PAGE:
These famous cases certainly teach us all the importance of due diligence when it comes to business….
Due diligence is a phrase we often hear a lot about when it comes to business deals and cases. It’s easy to see why – when you’re getting involved in a business situation that can affect a large amount of people, there are lots of jobs at stake, and huge amounts of money are at risk, it’s highly likely (and very good sense) that you would want to know every last detail about the person or company you are about to do business with. Having one of our team here at Global Investigations conduct thorough due diligence would be an excellent way of making sure that happens.
So it’s always incredibly baffling to hear about cases involving large, famous companies that have gone terribly wrong – and that it all could have been avoided if someone within the ranks had the foresight to conduct some due diligence! It’s bizarre that it so often gets forgotten by these major companies, and there are some famous cases that highlight just how important conducting due diligence really is.
In these five high profile cases, had due diligence been taken seriously, we’re sure the outcomes would have been very different….
In 2012, computer giants Hewlett-Packard revealed their plans to move away from producing computer to computer hardware by buying software company Autonomy. Unfortunately, during the process their major lack of due diligence led to the oversight of many income statements, cash flows and balance sheets – and as a result, HP ended up being sued in federal court for negligence, leading to a loss of around $5bn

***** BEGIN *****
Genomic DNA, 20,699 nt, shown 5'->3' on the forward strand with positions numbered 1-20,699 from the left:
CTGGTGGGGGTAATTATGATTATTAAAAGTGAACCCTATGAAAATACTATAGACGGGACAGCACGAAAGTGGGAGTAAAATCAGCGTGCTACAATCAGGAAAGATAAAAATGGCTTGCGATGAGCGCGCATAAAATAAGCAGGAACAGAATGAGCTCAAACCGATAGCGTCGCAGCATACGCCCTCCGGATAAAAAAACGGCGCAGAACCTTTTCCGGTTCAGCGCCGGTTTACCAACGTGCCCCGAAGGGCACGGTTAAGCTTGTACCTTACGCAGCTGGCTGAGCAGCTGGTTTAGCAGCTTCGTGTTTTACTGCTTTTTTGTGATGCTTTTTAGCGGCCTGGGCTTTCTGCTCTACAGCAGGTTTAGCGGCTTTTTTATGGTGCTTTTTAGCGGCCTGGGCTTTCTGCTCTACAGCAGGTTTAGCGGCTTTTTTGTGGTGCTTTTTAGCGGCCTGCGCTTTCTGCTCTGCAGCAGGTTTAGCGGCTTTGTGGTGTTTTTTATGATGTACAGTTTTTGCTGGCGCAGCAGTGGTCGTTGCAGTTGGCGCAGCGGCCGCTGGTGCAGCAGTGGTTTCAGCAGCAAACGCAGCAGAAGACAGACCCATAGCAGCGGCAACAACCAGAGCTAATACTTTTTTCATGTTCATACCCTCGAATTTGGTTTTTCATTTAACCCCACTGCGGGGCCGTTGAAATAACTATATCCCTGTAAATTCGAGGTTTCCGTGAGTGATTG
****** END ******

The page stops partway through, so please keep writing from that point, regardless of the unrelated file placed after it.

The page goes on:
Back in the 1990s, Quaker Oats announced that they were acquiring drinks company Snapple; although they neglected to undertake any competitive analysis or look into the intellectual property rights that came along with the deal. As a result Quaker suffered a disaster and ended up losing $2 million a day for each day they owned Snapple – you can see why the union didn’t last very long.
Rupert Murdoch’s News Corporation had grand plans to include social network MySpace under their umbrella back in 2005, when the site was at the height of its popularity. As a result of their lack of due diligence, the deal fell through spectacularly, and cost News Corporation nearly $500 million in losses.
Mattel are a world renowned toy company, and in the late 1990s they wanted to move into the emerging interactive market by acquiring The Learning Company who made educational online games. However, Mattel didn’t bother with due diligence and so didn’t realise The Learning Company was actually projecting dismal sales expectations that would make their acquisition almost worthless. They ended up selling The Learning Company less than a year later, at a major loss.
BMW bought fellow car manufacturers Rover for a huge sum in 1994 – without checking or questioning the financial information they’d been given, which of course turned out to be inaccurate. BMW had to admit defeat and also lost over $700 million when they had to sell Rover on again after barely any time at all.
After reading about these cases, we’re sure you will all always be extra cautious when it comes to business deals from now on, and make certain you’ve asked one of our agents here at Global Investigations to conduct due diligence on your behalf. Don’t end up like these companies; learn from their mistakes! If you would like our team to carry out due diligence, please contact us, and we’ll be more than happy to help.
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